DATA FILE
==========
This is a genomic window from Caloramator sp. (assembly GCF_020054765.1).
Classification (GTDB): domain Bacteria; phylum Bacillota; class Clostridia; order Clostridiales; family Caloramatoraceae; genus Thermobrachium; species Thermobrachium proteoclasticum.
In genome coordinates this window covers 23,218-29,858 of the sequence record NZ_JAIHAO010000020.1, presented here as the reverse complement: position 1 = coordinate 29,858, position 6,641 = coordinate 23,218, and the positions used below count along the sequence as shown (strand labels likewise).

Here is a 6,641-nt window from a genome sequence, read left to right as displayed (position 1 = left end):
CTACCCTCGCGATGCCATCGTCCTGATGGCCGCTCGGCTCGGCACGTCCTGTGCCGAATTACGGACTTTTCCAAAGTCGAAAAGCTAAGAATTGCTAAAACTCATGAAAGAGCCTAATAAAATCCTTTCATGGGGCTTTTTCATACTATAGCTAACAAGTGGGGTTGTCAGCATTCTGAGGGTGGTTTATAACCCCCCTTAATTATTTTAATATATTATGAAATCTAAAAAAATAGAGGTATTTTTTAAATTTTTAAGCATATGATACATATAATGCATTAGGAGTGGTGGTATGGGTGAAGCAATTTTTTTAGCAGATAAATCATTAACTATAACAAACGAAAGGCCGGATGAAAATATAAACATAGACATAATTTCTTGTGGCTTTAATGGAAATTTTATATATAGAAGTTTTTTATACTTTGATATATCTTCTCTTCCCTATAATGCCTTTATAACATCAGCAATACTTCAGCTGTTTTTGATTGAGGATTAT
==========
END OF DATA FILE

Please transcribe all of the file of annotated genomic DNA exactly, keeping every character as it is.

This is a genomic window from Caloramator sp. (assembly GCF_020054765.1).
Classification (GTDB): domain Bacteria; phylum Bacillota; class Clostridia; order Clostridiales; family Caloramatoraceae; genus Thermobrachium; species Thermobrachium proteoclasticum.
In genome coordinates this window covers 23,218-29,858 of the sequence record NZ_JAIHAO010000020.1, presented here as the reverse complement: position 1 = coordinate 29,858, position 6,641 = coordinate 23,218, and the positions used below count along the sequence as shown (strand labels likewise).

Here is a 6,641-nt window from a genome sequence, read left to right as displayed (position 1 = left end):
CTACCCTCGCGATGCCATCGTCCTGATGGCCGCTCGGCTCGGCACGTCCTGTGCCGAATTACGGACTTTTCCAAAGTCGAAAAGCTAAGAATTGCTAAAACTCATGAAAGAGCCTAATAAAATCCTTTCATGGGGCTTTTTCATACTATAGCTAACAAGTGGGGTTGTCAGCATTCTGAGGGTGGTTTATAACCCCCCTTAATTATTTTAATATATTATGAAATCTAAAAAAATAGAGGTATTTTTTAAATTTTTAAGCATATGATACATATAATGCATTAGGAGTGGTGGTATGGGTGAAGCAATTTTTTTAGCAGATAAATCATTAACTATAACAAACGAAAGGCCGGATGAAAATATAAACATAGACATAATTTCTTGTGGCTTTAATGGAAATTTTATATATAGAAGTTTTTTATACTTTGATATATCTTCTCTTCCCTATAATGCCTTTATAACATCAGCAATACTTCAGCTGTTTTTGATTGAGGATTAT